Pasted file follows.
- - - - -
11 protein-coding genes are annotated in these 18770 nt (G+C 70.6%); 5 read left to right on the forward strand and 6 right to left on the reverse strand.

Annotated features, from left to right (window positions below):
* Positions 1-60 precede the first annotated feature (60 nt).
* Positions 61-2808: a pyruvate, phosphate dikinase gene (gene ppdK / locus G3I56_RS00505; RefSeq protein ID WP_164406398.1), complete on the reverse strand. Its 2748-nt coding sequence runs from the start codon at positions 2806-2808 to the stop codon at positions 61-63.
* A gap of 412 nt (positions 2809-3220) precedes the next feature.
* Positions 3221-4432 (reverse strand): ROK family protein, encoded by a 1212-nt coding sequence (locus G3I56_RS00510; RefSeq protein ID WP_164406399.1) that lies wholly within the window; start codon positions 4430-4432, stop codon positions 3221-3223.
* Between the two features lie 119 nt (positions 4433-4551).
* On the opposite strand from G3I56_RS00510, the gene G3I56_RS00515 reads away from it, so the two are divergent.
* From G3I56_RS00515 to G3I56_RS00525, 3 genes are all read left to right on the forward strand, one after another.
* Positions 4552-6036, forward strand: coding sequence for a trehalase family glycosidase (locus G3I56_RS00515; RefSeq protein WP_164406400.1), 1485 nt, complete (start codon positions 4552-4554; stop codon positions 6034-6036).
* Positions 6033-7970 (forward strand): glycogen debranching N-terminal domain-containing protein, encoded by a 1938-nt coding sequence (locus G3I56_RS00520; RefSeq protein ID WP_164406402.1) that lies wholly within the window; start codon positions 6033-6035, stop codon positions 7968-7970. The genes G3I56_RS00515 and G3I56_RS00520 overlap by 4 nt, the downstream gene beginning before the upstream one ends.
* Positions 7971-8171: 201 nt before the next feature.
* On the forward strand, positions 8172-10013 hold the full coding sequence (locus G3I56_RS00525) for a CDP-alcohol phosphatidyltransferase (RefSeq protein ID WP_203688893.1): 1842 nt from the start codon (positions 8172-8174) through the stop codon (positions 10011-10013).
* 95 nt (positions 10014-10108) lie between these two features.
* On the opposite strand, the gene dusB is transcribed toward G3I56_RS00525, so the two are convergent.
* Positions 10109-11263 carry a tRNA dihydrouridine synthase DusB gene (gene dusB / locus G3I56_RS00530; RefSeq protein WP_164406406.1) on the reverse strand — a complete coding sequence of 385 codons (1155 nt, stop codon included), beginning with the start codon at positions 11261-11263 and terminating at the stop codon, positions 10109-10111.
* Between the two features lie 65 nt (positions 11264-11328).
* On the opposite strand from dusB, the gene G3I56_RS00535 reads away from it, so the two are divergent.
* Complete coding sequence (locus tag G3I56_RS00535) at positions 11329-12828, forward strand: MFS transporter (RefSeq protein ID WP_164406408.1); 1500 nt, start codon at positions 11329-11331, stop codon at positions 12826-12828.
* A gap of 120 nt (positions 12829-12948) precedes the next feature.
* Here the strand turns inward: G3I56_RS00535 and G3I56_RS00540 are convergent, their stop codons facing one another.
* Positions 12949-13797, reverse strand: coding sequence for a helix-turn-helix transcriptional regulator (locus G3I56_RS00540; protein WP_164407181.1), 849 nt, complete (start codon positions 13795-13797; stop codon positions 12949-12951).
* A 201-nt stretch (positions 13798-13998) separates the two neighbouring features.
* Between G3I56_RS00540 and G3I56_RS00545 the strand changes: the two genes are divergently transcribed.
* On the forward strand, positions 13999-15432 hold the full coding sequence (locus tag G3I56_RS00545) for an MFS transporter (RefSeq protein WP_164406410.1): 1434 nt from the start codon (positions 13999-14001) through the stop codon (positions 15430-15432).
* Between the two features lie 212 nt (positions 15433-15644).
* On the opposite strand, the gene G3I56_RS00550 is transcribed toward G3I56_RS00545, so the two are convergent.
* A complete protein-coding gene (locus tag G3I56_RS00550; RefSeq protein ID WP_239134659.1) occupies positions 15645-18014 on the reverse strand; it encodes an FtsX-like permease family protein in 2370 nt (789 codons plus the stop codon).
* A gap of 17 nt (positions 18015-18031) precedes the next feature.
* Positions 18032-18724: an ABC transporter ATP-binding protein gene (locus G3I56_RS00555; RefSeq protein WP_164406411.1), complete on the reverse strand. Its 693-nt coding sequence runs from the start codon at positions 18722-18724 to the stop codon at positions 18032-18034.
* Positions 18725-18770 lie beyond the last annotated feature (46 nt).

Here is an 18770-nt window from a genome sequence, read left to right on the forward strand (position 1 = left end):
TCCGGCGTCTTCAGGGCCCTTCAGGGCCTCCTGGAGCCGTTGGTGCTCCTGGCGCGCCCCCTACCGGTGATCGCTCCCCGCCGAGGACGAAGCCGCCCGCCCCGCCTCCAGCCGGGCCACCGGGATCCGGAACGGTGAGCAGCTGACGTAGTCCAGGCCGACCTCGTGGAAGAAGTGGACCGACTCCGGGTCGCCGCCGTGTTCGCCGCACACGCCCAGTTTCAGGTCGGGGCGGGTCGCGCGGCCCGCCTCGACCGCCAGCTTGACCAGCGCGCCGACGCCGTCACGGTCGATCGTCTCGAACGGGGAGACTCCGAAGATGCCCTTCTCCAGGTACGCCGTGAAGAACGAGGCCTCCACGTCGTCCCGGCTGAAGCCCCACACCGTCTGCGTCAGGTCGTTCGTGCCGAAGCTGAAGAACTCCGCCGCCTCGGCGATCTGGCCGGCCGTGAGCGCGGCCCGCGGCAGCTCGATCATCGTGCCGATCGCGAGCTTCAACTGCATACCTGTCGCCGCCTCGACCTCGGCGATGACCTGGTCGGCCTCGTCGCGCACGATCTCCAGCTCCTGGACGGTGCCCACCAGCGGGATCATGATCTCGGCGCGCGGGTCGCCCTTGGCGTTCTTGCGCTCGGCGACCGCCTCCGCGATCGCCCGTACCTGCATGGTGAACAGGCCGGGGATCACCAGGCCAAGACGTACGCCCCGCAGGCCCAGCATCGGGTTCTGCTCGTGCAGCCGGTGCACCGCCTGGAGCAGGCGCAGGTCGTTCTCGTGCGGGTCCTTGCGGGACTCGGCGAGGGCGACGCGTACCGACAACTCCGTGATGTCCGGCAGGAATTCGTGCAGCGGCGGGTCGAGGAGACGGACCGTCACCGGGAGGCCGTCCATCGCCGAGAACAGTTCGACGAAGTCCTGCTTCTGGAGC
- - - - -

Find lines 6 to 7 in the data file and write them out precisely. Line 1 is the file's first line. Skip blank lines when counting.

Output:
* Positions 3221-4432 (reverse strand): ROK family protein, encoded by a 1212-nt coding sequence (locus G3I56_RS00510; RefSeq protein ID WP_164406399.1) that lies wholly within the window; start codon positions 4430-4432, stop codon positions 3221-3223.
* Between the two features lie 119 nt (positions 4433-4551).